In February 2017, supercar maker McLaren Automotive announced plans to build a new composite chassis factory at the Advanced Manufacturing Research Centre (AMRC), Rotherham, one of the High Value Manufacturing Catapult’s seven major facilities. They will jointly develop novel manufacturing technologies and AMRC will both train apprentices and trial processes which will then be transferred to the new factory when it opens in 2020.
This is significant for a number of reasons.
The £50m investment is expected to produce 200 new jobs and contribute £100m or more to the local economy. It is a notable example of ‘re-shoring’: since McLaren Automotive launched, all its cars have been constructed around the ‘Monocell’, a moulded carbon fibre chassis produced in Austria then shipped to the UK to be built up. It also illustrates the strategic importance of Catapults in anchoring innovation, skills and wealth in the UK.
Despite its advantages, for many years carbon remained an exotic material reserved for high value products. Time consuming and difficult to work with, it was used in situations where performance and weight saving were more important considerations than cost: aircraft fuselages and satellites, top end tennis racquets and Tour de France bicycles. McLaren pioneered its use in road cars, with the introduction of its iconic F1 model, but at a price tag of $1m – in the early 1990s.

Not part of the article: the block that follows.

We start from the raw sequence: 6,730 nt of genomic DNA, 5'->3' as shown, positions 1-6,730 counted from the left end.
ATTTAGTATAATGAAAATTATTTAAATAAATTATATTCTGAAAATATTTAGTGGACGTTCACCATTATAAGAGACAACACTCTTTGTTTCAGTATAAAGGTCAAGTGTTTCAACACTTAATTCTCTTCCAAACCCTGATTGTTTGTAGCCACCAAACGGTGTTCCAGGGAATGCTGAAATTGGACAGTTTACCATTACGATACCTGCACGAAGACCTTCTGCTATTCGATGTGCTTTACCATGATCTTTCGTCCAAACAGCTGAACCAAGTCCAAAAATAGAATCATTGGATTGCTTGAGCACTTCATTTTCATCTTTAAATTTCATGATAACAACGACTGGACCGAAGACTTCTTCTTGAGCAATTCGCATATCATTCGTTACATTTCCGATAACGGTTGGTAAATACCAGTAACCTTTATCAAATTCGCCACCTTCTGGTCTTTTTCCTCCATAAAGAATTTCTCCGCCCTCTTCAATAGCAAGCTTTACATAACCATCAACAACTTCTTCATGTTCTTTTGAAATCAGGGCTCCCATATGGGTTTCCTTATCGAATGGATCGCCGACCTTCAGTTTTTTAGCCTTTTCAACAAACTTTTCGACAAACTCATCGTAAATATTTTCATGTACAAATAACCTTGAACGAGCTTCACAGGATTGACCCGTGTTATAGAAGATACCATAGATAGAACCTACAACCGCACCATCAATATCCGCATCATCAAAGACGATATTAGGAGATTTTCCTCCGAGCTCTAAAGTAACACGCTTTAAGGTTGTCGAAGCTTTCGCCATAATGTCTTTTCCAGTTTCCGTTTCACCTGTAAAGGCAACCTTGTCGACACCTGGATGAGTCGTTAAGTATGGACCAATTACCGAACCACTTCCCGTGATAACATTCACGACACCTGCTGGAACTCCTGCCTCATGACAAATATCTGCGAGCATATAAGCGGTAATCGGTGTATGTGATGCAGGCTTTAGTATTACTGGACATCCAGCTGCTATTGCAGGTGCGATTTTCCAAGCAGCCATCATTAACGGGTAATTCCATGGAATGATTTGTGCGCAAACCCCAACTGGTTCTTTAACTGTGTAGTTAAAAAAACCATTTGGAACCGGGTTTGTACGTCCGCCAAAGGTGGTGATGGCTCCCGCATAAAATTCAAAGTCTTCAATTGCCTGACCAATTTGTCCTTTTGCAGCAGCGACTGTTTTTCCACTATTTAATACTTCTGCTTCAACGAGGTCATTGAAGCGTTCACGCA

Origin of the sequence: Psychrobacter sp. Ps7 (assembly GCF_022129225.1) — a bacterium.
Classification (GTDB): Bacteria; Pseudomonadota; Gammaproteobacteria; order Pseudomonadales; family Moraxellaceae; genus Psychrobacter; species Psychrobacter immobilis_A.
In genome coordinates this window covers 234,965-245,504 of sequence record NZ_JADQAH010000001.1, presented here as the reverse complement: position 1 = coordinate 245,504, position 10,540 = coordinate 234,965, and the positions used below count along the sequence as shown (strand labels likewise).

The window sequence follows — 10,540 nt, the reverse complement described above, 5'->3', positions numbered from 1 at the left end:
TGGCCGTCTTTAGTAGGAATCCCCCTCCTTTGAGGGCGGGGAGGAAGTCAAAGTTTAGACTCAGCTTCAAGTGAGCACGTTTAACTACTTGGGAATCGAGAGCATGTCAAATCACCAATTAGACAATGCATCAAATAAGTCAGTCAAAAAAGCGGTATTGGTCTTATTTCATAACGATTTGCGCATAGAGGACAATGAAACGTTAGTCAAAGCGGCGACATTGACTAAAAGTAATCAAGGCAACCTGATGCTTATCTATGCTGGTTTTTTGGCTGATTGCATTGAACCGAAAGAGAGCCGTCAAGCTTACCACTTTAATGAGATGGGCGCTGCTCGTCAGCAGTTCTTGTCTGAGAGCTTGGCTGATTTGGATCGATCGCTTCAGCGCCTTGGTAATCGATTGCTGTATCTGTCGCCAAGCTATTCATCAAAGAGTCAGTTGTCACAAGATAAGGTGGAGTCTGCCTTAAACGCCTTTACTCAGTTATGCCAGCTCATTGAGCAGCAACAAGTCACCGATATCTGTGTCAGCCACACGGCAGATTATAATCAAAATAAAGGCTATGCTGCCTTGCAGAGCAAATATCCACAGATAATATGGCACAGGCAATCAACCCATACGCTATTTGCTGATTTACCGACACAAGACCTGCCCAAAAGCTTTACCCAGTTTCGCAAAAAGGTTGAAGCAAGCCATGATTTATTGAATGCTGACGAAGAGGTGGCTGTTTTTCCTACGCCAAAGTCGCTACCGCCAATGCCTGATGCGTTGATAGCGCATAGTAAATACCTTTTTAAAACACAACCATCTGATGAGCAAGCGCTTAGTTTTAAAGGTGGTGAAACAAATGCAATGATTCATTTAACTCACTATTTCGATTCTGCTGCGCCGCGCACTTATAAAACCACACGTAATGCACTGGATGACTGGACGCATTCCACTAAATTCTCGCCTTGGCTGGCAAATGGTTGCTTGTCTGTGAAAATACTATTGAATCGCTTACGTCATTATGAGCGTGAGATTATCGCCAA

Over time however, investment in new manufacturing techniques made carbon more of mass-market proposition. In 1993, it took 4,000 hours to lay up a single McLaren F1 chassis by hand; by 2011 its spiritual successor, the Monocell, took just four hours to produce in a semi-automated process.
The global market for carbon fibre is expected to increase 16% per annum between 2012 and 2020 and be worth over $10bn per year. It is with that long-term value curve in mind that the High Value Manufacturing (HVM) Catapult has invested in facilities and research to ensure that the UK reclaims a leadership position in this sector.